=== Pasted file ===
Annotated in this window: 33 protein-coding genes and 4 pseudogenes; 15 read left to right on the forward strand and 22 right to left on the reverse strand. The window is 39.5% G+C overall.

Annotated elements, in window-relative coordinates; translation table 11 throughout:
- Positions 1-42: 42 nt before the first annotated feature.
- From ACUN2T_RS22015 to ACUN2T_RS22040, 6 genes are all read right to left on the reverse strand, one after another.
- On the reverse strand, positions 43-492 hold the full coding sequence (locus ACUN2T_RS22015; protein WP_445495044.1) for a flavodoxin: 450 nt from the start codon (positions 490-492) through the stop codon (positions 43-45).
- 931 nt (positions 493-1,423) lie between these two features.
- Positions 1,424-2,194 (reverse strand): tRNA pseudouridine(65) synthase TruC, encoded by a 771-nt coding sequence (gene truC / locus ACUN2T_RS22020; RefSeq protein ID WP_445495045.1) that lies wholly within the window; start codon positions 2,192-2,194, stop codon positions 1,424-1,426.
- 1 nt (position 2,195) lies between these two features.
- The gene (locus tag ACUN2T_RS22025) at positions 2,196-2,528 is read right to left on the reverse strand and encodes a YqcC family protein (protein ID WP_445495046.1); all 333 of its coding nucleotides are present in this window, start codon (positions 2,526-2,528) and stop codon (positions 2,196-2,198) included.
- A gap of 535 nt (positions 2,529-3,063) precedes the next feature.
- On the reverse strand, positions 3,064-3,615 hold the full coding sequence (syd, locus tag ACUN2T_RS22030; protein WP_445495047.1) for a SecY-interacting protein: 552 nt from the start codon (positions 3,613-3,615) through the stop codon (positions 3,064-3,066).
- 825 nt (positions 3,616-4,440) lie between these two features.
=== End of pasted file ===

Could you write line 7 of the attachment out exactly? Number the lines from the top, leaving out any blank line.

- Positions 1,424-2,194 (reverse strand): tRNA pseudouridine(65) synthase TruC, encoded by a 771-nt coding sequence (gene truC / locus ACUN2T_RS22020; RefSeq protein ID WP_445495045.1) that lies wholly within the window; start codon positions 2,192-2,194, stop codon positions 1,424-1,426.